WATER POLLUTION: Rule could force ash pond closures
Annie Snider, E&E reporter
Published: Wednesday, September 30, 2015
New toxic discharge rules finalized by U.S. EPA today could push coal-fired power plants to close ash ponds across the country, a complicated and costly proposition, industry experts say.
The new rule, which sets technology-based limits for the discharge of toxic metals from coal plants, requires plants producing more than 50 megawatts of power to dispose of both fly ash and bottom ash in dry landfills rather than wet impoundments (Greenwire, Sept. 30). Fly ash and bottom ash are just two of several coal combustion wastes known as coal ash.
Most fly ash has already been going to landfills, but at many plants the bottom ash has still been stored in ponds, said Jim Wedeking, an attorney with the firm Sidley Austin LLP, which has represented Duke Energy Corp. in North Carolina.
Duke is in the process of closing all of its coal ash ponds in North Carolina following a spill last year and a new state law. The company is excavating and relocating at least some of the material to dry landfills.
"The rule does not require ash basin closures, but eventually, after [plant managers] deal with all of the requirements of this rule, they will likely look at their ash basins and go, 'Well, why are we still maintaining this?'" Wedeking said.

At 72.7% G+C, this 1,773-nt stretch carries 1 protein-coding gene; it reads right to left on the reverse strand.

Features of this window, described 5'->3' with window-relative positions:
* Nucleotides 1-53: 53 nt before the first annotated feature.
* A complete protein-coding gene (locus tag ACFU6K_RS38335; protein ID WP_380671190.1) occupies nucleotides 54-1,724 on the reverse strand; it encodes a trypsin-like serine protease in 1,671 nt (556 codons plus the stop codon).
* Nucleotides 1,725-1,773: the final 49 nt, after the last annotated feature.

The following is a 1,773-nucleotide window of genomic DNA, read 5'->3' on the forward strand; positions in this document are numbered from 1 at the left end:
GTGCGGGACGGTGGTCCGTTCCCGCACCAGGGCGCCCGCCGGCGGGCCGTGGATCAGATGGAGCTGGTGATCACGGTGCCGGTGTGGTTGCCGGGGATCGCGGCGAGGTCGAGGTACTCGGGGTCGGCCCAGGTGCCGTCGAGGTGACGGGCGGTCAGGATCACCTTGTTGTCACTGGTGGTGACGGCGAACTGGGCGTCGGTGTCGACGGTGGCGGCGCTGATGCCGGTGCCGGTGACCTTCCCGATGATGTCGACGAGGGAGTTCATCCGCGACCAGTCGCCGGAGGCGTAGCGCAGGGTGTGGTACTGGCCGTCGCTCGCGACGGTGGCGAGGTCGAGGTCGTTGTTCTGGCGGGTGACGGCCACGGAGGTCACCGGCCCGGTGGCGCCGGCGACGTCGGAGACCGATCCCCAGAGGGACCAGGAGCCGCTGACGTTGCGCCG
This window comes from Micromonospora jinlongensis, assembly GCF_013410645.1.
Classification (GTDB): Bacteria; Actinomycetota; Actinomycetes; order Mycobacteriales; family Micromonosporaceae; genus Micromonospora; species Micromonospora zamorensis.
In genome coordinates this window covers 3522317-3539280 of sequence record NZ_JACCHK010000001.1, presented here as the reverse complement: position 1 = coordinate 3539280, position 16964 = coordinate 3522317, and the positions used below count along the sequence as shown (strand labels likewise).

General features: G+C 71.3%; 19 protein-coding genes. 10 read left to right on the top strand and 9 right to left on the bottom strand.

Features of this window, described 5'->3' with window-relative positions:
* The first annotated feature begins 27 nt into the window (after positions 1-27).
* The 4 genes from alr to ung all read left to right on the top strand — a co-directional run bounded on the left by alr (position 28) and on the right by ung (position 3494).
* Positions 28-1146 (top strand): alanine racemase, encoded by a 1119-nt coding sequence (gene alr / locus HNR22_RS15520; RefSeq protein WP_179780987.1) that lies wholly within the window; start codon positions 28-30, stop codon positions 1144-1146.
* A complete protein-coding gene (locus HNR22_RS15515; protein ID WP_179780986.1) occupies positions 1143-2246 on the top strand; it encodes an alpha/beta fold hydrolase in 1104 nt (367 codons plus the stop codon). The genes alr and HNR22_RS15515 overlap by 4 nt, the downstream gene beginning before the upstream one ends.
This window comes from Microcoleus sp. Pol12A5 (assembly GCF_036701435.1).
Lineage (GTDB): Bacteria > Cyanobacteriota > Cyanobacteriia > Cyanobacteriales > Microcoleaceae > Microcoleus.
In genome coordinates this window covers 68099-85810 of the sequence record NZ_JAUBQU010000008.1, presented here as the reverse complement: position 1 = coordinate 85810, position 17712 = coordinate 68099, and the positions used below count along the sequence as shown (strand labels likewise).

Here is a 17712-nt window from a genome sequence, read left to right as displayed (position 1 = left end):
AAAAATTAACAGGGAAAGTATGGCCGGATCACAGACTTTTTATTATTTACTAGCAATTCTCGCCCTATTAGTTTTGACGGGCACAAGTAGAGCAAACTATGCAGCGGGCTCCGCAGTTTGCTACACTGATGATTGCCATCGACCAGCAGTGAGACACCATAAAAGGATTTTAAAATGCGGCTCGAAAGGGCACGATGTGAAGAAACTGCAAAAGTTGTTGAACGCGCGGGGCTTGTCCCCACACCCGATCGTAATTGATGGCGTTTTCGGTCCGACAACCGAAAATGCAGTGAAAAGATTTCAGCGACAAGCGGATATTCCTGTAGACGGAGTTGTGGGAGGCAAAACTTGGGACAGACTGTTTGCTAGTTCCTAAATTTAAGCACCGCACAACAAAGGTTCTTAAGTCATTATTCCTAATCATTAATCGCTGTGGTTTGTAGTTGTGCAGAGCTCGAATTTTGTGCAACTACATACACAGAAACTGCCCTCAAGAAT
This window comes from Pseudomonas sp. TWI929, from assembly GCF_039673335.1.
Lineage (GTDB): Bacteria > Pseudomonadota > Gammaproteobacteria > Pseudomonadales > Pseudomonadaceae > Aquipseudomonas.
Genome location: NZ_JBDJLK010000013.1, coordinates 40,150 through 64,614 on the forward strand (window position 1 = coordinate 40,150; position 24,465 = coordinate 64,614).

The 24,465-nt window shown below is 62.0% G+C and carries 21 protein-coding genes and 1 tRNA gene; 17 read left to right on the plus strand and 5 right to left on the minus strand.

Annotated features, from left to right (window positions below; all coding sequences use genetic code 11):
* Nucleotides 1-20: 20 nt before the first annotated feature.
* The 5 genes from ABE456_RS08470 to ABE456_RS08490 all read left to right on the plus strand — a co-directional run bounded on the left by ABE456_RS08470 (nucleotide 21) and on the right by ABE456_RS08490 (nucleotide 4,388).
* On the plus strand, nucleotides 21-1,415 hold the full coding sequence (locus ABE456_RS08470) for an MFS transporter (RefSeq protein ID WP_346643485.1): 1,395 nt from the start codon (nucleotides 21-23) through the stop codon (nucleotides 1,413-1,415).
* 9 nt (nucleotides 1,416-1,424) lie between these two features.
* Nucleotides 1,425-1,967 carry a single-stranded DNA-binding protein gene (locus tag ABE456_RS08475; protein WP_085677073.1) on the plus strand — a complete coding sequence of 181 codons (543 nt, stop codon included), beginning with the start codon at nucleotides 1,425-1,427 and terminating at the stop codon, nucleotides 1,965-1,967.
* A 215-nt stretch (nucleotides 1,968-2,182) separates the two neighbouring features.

Earlier this year, EPA finalized a rule to govern the disposal of coal ash. Despite pressure from environmental groups, EPA decided against forcing the phaseout of wet ash impoundments. The new rule, however, adds tougher standards for disposal.
The final rule also sets new pollution limits for wastewater from smokestack scrubbers -- called flue gas desulfurization (FGD) wastewater -- that are based on both chemical precipitation and biological treatment. Those processes require large settling tanks and other new infrastructure that can be costly.
Combined, Wedeking predicted that these new requirements could tip the balance against keeping some coal-fired power plants open. Numerous plants have closed or may shut down because of other rules or market conditions.
"I think that for some plants that are already on the bubble for some companies -- older, smaller to mid-range-size plants that are really reduced to non-baseload duties right now -- they could close," he said. "It's not going to be a massive wave of closures, but for the ones that are already sort of on the brink, it could [encourage closure]."
The Electric Edison Institute, the trade association for investor-owned utilities, said it is still reviewing the new rule. But the groups' vice president for environmental issues, Quin Shea, said the new rule stands to increase costs that will get passed along to consumers.
"Throughout the rulemaking process, EEI and its members urged EPA to set technologically feasible and cost-effective achievable limits that apply nationally to a broad range of facilities," he said in a statement. "Despite some very limited changes EPA made to the [effluent limitations guidelines], significant implementation challenges remain that have the potential to create compliance challenges and increase customer costs."
But Shea did welcome changes to the compliance schedule made in the final rule, which he said appeared to be better aligned with timelines for other pending rules, including the Clean Power Plan.
Reporter Manuel Quiñones contributed.
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